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> Lists don't return their length in scalar context


With "goatse" it's a list _assignment_ = which in scalar context returns the number of list elements assigned.

But this was a scalar assignment.

>  my $x = ('a', 'b', 'c');

The LHS of the assignment operator decides about the context.

An example of scalar context of list context of assignment is

 while ( ($v,$k) = each %h )

It will terminate as soon as each returns an empty list, not when the lists last element (here $k) is undef.

Clearer now?

Cheers Rolf

PS: you replied to yourself twice.


I think analyzing the op-tree helps understanding the mechanism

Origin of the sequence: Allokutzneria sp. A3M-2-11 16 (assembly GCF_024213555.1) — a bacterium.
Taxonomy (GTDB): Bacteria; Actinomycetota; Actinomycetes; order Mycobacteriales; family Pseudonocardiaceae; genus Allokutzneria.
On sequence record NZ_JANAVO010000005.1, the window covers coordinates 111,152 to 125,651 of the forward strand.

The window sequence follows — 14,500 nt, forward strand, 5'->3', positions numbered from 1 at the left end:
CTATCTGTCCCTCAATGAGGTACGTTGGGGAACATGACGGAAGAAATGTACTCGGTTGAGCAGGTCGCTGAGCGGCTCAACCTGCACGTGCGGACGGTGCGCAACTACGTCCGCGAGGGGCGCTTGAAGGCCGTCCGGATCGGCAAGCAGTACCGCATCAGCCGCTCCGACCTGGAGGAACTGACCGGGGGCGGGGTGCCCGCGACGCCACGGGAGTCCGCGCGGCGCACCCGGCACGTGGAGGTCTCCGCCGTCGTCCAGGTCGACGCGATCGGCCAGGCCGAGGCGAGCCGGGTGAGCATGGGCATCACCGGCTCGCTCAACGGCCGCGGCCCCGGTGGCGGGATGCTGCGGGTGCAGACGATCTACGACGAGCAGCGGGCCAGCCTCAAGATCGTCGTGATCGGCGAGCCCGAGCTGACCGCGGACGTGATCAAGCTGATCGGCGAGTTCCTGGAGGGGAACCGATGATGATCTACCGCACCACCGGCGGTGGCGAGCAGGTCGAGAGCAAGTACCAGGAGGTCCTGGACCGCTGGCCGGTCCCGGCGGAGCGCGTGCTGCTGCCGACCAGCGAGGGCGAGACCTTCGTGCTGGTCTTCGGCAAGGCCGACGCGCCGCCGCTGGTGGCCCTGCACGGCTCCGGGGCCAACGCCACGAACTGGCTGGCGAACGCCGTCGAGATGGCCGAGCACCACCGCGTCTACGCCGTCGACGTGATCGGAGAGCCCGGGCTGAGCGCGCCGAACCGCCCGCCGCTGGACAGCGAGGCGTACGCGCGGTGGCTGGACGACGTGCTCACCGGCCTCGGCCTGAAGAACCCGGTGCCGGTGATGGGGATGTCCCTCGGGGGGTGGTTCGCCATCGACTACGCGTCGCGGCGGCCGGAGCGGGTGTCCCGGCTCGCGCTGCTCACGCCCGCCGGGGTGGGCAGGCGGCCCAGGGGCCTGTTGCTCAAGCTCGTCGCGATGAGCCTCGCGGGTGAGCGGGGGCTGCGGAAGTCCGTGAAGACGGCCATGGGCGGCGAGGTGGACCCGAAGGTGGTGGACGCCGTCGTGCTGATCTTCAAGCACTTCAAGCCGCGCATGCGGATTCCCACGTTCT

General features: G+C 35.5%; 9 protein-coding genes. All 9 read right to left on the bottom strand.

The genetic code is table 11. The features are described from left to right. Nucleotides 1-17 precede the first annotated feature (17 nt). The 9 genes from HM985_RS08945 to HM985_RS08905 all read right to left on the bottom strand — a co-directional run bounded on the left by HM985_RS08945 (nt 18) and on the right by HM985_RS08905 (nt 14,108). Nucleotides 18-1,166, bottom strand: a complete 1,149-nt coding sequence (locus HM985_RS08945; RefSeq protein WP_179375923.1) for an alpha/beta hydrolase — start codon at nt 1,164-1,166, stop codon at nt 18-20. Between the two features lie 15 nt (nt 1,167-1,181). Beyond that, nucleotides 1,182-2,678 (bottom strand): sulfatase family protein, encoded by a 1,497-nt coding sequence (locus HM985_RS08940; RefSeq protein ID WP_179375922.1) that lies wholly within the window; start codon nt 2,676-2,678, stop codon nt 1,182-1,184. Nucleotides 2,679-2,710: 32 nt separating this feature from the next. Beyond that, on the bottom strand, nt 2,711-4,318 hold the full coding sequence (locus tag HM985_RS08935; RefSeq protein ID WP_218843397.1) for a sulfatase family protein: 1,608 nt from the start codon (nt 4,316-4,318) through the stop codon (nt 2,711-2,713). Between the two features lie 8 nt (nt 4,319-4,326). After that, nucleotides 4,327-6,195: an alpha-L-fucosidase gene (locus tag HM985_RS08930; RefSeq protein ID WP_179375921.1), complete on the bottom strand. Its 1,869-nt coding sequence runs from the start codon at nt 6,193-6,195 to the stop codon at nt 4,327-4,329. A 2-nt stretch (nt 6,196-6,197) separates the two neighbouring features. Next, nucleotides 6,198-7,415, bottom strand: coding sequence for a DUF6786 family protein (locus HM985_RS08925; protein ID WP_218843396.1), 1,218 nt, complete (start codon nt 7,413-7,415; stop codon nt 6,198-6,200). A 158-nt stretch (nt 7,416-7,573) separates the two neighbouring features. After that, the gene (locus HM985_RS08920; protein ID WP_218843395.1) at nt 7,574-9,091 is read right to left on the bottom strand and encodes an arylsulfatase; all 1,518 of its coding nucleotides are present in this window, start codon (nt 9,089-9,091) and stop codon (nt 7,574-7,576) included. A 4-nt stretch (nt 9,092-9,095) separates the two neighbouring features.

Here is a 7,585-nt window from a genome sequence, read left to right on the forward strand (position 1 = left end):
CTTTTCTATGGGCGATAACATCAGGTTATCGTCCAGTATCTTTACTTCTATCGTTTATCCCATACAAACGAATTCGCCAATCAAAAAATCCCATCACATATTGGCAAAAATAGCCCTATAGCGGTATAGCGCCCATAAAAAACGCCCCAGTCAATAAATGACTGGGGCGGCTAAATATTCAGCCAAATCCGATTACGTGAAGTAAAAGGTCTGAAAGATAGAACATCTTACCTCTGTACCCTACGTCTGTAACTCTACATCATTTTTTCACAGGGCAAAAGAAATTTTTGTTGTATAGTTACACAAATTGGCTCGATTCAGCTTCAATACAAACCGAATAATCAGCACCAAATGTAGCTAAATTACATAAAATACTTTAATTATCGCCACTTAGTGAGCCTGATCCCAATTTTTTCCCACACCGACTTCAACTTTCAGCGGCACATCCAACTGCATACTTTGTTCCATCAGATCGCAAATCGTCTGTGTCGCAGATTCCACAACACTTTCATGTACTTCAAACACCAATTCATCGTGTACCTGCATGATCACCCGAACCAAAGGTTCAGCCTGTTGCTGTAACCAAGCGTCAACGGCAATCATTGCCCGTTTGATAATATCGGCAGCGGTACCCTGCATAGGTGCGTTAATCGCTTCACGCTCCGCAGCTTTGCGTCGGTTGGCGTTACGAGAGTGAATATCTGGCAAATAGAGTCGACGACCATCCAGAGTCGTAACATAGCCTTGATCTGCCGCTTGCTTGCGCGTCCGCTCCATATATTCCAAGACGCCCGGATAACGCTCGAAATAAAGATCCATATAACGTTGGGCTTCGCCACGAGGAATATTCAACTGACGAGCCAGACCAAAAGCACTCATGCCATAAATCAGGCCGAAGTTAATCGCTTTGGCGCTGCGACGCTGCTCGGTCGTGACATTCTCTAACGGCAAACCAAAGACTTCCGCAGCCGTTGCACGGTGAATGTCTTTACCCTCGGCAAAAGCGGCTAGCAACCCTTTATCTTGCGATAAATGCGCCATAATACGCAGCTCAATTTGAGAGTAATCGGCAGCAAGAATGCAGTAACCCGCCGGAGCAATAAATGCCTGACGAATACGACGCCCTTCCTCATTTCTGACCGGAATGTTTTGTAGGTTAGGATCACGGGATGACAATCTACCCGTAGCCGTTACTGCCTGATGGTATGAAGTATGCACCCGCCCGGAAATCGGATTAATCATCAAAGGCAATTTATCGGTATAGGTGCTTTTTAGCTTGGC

lanx@nc10-ubuntu:~/org$ perl -MO=Terse -e'$x= ()=qw(a,b)' LISTOP (0x9bd0fe0) leave [1] OP (0x9be01e8) enter COP (0x9bb8860) nextstate BINOP (0x9b3ca48) sassign BINOP (0x9b21a58) aassign [2] UNOP (0x9b218c0) null [142] OP (0x9be3e40) pushmark SVOP (0x9c14638) const [3] PV (0x9b1dee0) "a,b" UNOP (0x9c14598) null [142] OP (0x9b19820) pushmark OP (0x9b3c980) stub UNOP (0x9be8630) null [15] PADOP (0x9b21940) gvsv GV (0x9b1dec0) *x -e syntax OK

(don't blame me for Larry's decision to call a list assignment aassign)

You see assignment BINOP is like a function called with arguments (RHS,LHS) and RHS is evaluated according to LHS context and assigned to LHS. (thats decided a compile time)

The RHS of the first BINOP is the second BINOP, not a list.

In reply to Re^6: Using grep and glob to find directories containing file (list assignment) by LanX
in thread Using grep and glob to find directories containing file by Anonymous Monk

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